GAME REVIEW: Silence – “Hugely Charming”
What a time to be alive! By the turn of the century, the point & click adventure game genre, and all similar titles, were dead as the dodo. Low sales combined with the trend of polygonal three-dimensional graphics saw the genre crash. The Broken Sword, Monkey Island and The Longest Journey sequels failed to meet their expected sales and their franchises screeched to a halt.
Fast forward to 2016 and the adventure genre is in full swing once again. Many people unanimously praise Telltale Games for this resurgence, which helped bring a number of licensed properties to the adventure game market and also helped revive a few as well. But point and click games didn’t die off everywhere in the 90s – in mainland Europe a number of dedicated fans still enjoyed this near deceased style of gameplay. Germany especially was a hotbed of fans still clamouring for more point and click games, the country produced the fantastic Broken Sword 2.5 fan game in 2008, in the same year that Daedalic Entertainment released their first game, Edna & Harvey: The Breakout. Daedalic Entertainment has been quietly churning out high quality point and click adventure games ever since and this has led to their biggest project to date, Silence.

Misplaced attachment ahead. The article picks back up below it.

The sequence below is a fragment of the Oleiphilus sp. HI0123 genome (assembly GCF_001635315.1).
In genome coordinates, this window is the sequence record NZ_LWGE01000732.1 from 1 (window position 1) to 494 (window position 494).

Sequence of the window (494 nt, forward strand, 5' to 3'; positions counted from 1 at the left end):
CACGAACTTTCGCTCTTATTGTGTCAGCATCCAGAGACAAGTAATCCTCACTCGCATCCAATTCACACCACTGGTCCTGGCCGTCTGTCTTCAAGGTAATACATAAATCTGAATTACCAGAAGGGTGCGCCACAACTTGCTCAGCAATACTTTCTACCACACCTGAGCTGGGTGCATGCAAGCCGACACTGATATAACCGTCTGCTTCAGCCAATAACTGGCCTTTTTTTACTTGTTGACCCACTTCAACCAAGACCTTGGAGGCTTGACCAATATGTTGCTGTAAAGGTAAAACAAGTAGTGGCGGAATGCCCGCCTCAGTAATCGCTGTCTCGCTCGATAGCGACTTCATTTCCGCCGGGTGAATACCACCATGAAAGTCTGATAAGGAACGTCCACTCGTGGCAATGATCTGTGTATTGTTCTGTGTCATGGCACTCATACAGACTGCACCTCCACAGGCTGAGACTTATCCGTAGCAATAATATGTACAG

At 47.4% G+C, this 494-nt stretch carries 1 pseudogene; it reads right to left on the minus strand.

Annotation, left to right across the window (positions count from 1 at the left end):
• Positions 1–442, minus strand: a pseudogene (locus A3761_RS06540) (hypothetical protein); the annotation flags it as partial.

Silence is the sequel to the 2009 Daedalic adventure game, The Whispered World. The original game followed the sad jester Sadwick through the fantasy world of Silence. The Whispered World was universally praised for its beautiful hand drawn style, so its sequel had to be just as visually impressive. Daedalic does not disappoint.
The game uses a mixture of stunning hand drawn backgrounds and beautifully crafted 3D models which blend together seamlessly. The characters are wonderfully designed and often during the game the character models could be close to what you’d expect to see in an animated movie. My laptop is a good few years old now, but even on the highest settings it runs well and looks superb. The hand drawn scenery is also wonderful to behold and outdoes The Whispered World at every turn.